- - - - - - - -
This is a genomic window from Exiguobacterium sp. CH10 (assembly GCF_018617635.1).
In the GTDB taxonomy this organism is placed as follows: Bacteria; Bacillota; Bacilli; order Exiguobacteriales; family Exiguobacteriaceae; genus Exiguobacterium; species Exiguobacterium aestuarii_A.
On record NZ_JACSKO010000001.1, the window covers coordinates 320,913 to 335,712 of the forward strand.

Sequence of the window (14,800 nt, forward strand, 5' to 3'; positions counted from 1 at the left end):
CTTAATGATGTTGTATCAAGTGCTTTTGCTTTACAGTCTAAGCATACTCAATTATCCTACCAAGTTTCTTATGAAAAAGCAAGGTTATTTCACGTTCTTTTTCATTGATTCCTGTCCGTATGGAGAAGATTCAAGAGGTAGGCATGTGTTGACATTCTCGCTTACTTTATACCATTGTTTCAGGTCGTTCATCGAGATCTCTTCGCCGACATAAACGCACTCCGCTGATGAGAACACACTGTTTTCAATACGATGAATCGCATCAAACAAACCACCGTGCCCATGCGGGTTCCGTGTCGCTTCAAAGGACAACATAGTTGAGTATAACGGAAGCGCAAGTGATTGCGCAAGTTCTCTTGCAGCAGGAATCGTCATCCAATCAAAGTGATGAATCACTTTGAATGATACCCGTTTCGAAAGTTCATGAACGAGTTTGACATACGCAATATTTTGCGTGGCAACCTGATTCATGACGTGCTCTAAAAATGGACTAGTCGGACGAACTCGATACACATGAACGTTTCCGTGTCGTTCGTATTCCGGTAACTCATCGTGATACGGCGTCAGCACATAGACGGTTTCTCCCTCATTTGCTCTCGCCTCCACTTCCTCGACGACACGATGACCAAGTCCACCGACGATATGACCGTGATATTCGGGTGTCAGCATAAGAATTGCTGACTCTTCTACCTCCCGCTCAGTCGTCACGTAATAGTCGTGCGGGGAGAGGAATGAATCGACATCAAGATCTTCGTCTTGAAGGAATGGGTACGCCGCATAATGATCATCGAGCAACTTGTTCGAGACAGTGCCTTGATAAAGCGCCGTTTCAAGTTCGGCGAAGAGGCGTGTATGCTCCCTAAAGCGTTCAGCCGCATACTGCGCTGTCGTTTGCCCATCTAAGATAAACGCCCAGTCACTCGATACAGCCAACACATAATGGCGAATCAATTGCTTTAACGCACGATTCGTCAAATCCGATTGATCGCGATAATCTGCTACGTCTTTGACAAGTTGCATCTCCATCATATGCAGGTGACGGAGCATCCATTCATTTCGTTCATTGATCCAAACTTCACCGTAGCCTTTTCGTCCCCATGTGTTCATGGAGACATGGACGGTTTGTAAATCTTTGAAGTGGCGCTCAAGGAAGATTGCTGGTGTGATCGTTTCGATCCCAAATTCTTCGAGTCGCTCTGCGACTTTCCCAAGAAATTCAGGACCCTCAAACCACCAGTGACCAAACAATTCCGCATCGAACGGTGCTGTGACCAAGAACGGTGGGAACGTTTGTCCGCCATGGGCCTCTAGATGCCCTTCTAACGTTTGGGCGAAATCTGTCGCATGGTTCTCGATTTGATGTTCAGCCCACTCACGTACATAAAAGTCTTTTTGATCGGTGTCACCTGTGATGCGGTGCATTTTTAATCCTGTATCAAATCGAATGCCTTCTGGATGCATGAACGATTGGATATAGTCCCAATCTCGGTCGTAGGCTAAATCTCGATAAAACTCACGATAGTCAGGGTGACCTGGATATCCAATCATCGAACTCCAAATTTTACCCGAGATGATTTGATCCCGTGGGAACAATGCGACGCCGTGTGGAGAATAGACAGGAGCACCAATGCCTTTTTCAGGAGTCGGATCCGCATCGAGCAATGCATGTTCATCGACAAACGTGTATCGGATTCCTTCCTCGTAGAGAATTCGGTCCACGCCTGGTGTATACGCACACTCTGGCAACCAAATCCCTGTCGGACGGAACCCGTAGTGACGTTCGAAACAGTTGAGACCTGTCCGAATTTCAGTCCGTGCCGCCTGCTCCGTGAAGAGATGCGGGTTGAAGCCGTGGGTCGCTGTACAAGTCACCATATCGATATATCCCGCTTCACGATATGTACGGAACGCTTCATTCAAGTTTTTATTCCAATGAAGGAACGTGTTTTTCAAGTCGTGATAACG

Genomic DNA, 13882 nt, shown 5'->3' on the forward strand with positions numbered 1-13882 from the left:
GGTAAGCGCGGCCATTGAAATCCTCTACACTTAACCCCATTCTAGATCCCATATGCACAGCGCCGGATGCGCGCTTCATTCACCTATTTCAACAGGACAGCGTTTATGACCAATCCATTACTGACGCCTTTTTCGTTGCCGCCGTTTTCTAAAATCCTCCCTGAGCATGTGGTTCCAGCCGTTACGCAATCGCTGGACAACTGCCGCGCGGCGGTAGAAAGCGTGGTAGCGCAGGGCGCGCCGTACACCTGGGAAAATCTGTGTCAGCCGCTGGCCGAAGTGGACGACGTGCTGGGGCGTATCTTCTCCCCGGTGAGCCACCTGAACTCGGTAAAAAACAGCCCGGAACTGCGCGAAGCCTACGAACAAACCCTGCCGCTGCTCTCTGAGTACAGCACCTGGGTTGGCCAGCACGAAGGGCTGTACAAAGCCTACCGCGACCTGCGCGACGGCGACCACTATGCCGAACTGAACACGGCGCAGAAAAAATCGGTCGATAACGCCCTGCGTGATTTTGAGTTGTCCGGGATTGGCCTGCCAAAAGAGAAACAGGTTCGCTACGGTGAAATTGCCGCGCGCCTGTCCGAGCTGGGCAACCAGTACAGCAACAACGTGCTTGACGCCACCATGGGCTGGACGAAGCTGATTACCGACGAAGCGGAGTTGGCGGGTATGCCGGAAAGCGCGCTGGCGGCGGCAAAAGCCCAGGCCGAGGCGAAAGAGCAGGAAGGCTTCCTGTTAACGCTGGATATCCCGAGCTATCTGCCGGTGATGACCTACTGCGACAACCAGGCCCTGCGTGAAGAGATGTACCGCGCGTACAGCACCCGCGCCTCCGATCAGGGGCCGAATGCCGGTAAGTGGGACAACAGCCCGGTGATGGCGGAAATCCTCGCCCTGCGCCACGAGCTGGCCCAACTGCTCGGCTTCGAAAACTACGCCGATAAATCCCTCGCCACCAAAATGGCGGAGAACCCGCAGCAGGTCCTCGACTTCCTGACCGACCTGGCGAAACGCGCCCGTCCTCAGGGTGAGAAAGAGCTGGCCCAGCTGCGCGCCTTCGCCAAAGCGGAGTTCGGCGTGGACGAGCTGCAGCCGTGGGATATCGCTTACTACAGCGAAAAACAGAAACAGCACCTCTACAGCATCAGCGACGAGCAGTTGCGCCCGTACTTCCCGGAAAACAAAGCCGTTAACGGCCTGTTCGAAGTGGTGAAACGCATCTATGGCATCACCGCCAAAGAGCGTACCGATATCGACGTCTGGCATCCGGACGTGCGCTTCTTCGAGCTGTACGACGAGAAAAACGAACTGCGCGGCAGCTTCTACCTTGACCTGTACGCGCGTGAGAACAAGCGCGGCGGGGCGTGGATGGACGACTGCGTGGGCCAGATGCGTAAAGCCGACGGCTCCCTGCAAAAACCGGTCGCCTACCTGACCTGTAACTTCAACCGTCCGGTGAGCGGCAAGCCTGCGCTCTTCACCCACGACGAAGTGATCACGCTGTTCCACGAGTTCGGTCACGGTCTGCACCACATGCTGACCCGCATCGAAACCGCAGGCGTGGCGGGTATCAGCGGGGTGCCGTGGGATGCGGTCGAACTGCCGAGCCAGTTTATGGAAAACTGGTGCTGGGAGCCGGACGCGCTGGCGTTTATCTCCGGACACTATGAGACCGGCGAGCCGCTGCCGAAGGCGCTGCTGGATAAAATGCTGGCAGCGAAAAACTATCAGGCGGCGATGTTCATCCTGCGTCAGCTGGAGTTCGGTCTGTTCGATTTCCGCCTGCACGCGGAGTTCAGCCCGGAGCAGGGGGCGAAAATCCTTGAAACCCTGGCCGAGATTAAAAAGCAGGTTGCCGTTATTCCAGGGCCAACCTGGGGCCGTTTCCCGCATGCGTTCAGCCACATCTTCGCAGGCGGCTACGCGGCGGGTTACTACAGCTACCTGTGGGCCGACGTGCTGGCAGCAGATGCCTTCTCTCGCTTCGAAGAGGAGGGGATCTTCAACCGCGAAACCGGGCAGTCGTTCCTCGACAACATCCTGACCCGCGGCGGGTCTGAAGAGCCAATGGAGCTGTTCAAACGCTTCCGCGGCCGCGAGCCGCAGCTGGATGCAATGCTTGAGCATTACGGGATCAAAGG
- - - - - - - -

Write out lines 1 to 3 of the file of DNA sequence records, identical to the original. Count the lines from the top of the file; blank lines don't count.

This is a genomic window from Exiguobacterium sp. CH10 (assembly GCF_018617635.1).
In the GTDB taxonomy this organism is placed as follows: Bacteria; Bacillota; Bacilli; order Exiguobacteriales; family Exiguobacteriaceae; genus Exiguobacterium; species Exiguobacterium aestuarii_A.
On record NZ_JACSKO010000001.1, the window covers coordinates 320,913 to 335,712 of the forward strand.